Ports: There sure are a lot of them, and the differences between them can be confusing. Thunderbolt 3 can now do everything USB-C can and more, and even looks like a USB-C, since they have the same port shape. But they aren't the same—you can't connect a USB-C cable to a Thunderbolt 3 port, or vice versa.
This brief breakdown of the differences between Thunderbolt 3 vs USB-C should help clear things up, so that you know what you're getting when reading spec sheets. In short, Thunderbolt 3 ports are much more powerful and versatile, but require more expensive cables.
There are several USB types and versions, but without getting into the specifics of their slightly confusing naming schemes, let's just focus on USB-C. It's been around since 2015 and has since become a connection standard in smart phones and even in PC desktop cases and gaming laptops. Its port shape is the most noticeable difference between the previous B and A versions; it's a 24-pin doubled sided connector, so there's no guessing which side needs to be facing up to plug it in.
USB-C ports are use by almost all devices that support USB 3.1 Gen 1 and USB 3.1 Gen 2, so many modern PC desktops and laptops now have these ports on their I/O panels. Also, USB-C ports deliver power outputs of 100 watts at 20 volts and speeds of 10Gbps, and can charge large and small electronic devices in a relativity short period of time. Also, it can only present on one 4K display at a time.
Unlike Thunderbolt 3, USB-C requires a DAC to output audio, or a USB Type-C to HDMI cable, also known as HDMI Alt Mode—although Intel was at one point working on a USB audio standard that could have made the 3.5mm audio jack obsolete, but it's not clear if they have abandoned that or not.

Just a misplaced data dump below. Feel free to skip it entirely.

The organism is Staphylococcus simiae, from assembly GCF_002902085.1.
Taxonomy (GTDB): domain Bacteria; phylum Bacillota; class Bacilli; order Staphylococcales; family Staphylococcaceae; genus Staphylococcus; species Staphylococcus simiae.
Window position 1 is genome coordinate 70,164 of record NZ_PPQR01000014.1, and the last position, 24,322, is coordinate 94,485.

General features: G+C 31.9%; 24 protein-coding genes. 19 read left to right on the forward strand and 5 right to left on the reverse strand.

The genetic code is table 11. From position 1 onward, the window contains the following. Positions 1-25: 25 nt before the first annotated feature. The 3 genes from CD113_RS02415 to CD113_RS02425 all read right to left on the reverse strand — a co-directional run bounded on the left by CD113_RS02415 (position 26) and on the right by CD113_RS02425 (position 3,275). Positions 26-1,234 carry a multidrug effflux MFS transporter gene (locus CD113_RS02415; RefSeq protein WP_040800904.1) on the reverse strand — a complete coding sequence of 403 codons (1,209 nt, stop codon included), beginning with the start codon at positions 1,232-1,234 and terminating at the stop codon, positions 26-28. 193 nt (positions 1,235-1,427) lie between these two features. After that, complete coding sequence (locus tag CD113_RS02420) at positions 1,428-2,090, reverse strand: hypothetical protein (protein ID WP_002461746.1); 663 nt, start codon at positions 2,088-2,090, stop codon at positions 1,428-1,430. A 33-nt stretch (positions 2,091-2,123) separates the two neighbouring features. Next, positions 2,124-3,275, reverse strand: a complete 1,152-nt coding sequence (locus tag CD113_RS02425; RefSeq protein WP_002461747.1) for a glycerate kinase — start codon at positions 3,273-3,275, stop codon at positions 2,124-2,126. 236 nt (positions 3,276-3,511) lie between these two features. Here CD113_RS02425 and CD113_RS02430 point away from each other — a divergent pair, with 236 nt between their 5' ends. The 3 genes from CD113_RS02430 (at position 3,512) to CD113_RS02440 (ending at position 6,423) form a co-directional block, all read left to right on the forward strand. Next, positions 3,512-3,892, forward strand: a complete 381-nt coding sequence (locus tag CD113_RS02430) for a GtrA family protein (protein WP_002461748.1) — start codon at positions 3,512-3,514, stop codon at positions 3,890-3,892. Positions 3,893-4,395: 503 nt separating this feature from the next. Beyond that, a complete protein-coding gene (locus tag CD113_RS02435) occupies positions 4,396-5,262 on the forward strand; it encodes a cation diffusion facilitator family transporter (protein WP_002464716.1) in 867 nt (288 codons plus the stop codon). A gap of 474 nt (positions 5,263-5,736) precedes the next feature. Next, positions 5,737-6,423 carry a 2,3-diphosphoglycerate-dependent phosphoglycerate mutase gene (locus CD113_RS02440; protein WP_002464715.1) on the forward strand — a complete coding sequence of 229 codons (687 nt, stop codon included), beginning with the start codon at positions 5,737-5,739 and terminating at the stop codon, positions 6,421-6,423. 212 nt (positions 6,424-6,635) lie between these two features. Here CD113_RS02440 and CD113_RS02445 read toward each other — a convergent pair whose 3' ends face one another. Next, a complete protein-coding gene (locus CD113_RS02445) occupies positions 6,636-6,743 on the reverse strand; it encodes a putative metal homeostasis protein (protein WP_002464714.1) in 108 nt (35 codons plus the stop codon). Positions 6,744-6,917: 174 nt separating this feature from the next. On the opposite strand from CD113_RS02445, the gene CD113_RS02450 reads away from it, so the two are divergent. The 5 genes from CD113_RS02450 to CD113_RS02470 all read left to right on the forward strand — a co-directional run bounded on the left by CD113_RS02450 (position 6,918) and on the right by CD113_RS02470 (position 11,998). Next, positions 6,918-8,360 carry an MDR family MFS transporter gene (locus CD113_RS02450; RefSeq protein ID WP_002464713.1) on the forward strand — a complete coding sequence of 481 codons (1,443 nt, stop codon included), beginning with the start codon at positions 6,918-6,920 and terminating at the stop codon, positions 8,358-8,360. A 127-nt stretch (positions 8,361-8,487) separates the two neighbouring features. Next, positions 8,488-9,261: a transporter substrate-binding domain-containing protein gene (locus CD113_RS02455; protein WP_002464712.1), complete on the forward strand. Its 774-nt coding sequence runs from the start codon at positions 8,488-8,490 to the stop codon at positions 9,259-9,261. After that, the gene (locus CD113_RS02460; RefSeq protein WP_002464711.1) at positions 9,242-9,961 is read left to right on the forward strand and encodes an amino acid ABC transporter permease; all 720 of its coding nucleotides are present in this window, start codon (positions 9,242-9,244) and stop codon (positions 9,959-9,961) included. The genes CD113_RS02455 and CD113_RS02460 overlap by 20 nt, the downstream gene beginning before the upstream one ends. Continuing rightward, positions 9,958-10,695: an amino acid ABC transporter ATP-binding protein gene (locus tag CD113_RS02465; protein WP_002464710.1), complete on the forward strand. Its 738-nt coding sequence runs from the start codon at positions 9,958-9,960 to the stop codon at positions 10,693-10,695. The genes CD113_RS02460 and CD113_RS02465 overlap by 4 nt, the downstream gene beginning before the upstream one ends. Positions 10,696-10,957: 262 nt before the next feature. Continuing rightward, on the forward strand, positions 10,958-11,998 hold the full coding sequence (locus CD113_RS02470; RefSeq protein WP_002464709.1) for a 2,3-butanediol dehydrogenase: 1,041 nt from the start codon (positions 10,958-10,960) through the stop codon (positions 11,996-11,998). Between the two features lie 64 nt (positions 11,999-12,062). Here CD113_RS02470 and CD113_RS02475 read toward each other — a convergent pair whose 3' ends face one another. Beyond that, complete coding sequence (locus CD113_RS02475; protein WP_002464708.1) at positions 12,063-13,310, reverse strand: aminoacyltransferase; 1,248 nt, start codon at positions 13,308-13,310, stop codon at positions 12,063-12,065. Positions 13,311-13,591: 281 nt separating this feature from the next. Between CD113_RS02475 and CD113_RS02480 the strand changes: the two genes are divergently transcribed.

Thunderbolt 3 is currently the most up-to-date version of this connection type, having first been introduced into the tech-space in 2015, the same time as USB-C. Data can travel across Thunderbolt 3 at 40Gbps, which is twice as fast as the Thunderbolt 2 connection and four times as fast as a USB-C connection across USB 3.1—as long as the cable is 1.6-feet or shorter. Anything longer and that speed drops down to 20Gbps, but there are active cables that retain the top speed, but cost a lot more.
Like a USB-C connection, it can charge devices and allows data transfer, but a Thunderbolt 3 connection can present video content on up to two 4K displays or one 5K display at 60Hz and provide a signal boost for VR headsets. Additionally, Thunderbolt 3 is also capable of audio output. All around, it has greater performance when it comes to video and audio output, and data transfer, than a USB-C.
Think of it as DisplayPort, PCIe 3rd-gen, and USB 3.1 all rolled into one connection. But since Thunderbolt 3 uses discrete Thunderbolt chips to operate, their cables will not work if you plug them into a USB-C port, even though they are the same shape.
But that's not all—Thunderbolt connections also come as docking stations that allow you to easily plug in peripherals or connect an Ethernet cable. Elgato has a few of these, along with other manufactures.